More spectacular shocks also benefit from the complacency amateur footage instills in the audience (chained-up bikes have rarely been so unsettling).
But, Death of a Vlogger bullseyes in Hughes’ canny script. Slow burning, it patiently establishes Graham, his circle of friends, and the mockumentary format, before unleashing twists and turns, jolts and comedy. Online shaming and fake news are also woven into a plot that plays mind games with its audience.
Hughes can spin a decent campfire yarn and whip up unease at a moment’s notice. A prologue featuring that old favourite, something spooky in a photograph, sets the tone nicely. A possessed doll story recounted by ghost debunking journalist Alice (West) is spooky precisely because it shouldn’t be.
Naturalistic performances from all involved (including irate extras) sell the shocks and the laughs, and paper over budgetary restrictions: early on Graham notes with relief that the malevolent spirit spared the expensive flat-screen telly and laptop when trashing his living room.
Not as terrifying as that Fyre island doc, but this horror-comedy winner should scare up all the right reactions.
I Trapped The Devil
By Mike Jefferson(2 / 5)
It should have been Father Christmas.
If you’re going to make a single-location Christmas-set horror with an old man, ostensibly Satan, locked out of sight in a basement, you owe it to your audience to at least suggest it might be the other Old Nick.
Nevertheless, I Trapped The Devil, the first feature of writer-director Josh Lobo, has a fairly compelling premise.
It’s the festive season, and Matt (A.J. Bowen) and his girlfriend Karen (Susan Theresa Burke) turn up unexpectedly on the doorstep of his estranged brother. Steve (Scott Poydress) is not in the frame of mind for a rapprochement; in fact, he wants rid of them as quickly as possible.
You know, given the whole kidnapping situation.
When Steve entrusts them with that information, Matt and Karen are, understandably, less than happy to have been made accomplices. But whatever Steve has trapped in that room – it speaks to them in a low, hoarse male voice – emanates a tangible evil. If this is the father of lies, the adversary of all mankind, he doesn’t make a great job of covering for it.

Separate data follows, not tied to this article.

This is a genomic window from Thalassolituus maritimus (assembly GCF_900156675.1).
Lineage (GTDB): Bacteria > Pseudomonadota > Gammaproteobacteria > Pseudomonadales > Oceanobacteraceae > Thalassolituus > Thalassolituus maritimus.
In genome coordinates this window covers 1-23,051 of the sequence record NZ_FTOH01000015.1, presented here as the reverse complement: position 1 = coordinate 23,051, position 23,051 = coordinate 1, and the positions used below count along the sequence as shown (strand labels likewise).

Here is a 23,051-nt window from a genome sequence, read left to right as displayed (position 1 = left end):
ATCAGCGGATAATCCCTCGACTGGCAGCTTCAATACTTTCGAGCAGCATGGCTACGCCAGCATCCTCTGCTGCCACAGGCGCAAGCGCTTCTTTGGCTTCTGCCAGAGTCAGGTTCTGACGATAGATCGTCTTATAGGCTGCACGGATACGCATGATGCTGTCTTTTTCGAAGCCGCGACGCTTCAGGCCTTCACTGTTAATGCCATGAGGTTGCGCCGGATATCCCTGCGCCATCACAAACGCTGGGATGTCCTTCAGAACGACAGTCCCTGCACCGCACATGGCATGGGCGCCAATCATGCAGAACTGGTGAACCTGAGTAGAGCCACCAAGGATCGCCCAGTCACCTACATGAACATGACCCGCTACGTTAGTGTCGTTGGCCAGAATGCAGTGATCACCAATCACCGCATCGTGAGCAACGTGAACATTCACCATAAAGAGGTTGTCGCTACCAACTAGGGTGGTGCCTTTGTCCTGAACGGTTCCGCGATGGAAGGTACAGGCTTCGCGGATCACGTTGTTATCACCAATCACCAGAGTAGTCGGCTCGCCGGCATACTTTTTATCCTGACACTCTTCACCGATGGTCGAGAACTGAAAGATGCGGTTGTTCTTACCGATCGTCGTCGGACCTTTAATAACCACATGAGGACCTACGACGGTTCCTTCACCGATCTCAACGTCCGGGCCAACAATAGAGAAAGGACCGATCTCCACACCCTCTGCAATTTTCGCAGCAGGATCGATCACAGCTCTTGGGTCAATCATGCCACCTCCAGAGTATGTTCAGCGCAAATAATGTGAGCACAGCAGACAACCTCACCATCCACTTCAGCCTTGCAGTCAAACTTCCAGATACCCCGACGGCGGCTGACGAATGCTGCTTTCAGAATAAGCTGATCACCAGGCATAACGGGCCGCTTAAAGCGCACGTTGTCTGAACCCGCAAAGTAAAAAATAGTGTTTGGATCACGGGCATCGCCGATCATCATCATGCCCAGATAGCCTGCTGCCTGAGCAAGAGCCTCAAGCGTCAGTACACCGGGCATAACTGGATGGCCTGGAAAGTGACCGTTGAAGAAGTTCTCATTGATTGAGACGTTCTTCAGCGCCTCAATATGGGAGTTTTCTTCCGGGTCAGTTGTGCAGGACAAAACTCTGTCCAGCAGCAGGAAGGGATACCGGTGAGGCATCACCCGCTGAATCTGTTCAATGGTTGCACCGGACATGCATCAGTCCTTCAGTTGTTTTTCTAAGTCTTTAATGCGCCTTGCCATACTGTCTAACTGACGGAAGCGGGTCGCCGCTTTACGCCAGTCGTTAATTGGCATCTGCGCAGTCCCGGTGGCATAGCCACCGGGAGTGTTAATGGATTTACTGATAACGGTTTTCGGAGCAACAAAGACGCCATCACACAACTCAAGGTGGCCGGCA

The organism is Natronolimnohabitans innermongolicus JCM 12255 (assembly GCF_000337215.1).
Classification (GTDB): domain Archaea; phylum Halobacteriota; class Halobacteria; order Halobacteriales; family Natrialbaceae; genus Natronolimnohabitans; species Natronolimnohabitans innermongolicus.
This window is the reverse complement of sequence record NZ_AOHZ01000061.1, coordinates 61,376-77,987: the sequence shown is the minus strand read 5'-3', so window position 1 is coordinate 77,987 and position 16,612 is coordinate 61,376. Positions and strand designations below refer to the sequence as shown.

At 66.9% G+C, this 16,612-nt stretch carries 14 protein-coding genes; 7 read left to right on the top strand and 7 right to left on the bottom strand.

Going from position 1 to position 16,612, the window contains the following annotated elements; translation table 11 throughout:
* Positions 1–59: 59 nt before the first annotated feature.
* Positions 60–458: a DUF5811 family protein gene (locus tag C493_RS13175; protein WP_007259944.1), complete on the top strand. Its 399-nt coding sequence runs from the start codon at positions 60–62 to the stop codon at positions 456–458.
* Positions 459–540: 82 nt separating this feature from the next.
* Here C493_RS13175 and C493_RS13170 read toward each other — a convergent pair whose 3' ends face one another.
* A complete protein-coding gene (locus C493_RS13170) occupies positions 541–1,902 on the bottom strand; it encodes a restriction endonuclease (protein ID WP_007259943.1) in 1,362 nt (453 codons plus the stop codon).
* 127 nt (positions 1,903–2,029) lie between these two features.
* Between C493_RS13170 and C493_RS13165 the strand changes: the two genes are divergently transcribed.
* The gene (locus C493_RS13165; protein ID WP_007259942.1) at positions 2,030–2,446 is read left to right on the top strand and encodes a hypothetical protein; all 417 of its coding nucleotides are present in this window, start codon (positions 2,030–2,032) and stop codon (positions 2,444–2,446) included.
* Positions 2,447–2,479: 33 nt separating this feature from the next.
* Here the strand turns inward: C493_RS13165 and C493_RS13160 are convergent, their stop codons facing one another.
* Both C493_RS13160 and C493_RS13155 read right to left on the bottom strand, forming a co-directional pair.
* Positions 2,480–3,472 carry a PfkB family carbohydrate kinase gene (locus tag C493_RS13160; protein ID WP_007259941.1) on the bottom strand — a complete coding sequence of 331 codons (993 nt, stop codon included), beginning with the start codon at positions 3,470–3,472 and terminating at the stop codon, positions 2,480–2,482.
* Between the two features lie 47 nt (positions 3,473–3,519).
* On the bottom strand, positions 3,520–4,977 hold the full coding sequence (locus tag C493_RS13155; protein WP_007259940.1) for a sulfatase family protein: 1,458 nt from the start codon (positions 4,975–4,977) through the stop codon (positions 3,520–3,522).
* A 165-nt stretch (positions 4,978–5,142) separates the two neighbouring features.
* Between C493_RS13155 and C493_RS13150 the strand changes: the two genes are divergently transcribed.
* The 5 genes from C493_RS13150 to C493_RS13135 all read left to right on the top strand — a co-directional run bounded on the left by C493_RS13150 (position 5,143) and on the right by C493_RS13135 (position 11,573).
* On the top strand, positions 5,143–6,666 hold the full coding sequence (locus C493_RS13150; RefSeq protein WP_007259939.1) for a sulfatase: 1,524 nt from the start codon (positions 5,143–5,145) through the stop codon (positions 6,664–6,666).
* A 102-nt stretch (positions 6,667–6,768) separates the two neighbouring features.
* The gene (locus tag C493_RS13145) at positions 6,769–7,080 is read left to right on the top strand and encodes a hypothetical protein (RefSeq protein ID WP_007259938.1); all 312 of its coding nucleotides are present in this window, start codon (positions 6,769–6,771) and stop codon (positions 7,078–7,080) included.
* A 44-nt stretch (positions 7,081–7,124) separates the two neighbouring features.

Ben Lovett’s sharp, anxiety-inducing score helps convey Steve’s breakdown, as he grows increasingly hunched, his face teary, crinkled with a barely suppressed mania. The mysterious phone calls he receives don’t help, nor the terrifying figures in the static on his TV; pale yet distinct figures amid bursts of red, blue, and green.
Steve’s crazy-person wall, a gabled web of red string, demonic images, and missing person reports – his “logic”, such as it is – remains obscure.
There’s the suggestion that this delusion might stem from brooding over the tragic deaths of his and Matt’s parents – around Christmastime, of course – but it, like the time of year and the coloured lights decorating the living room, are merely dressing.
Similarly, the film touches on the nature of evil – man’s evil versus the devil’s – but there’s no theological debate. To have, potentially, the devil in a room and not interrogate the existence of God feels like a missed opportunity.
DP Bryce Holden saturates proceedings in an unholy red light; the camera cutting from Matt and Karen, the picture of respectability – he in plaid shirt and knitted sweater – as it tracks ominously in on the door; complete with giant makeshift crucifix.
If you’ve ever seen the Twilight Zone episode “The Howling Man”, you know how this ends – as the saying goes, you can catch the devil…
Still, that door in the basement, and its potential to creak slowly open, is a compelling source of tension. If only the film had given us more to unwrap.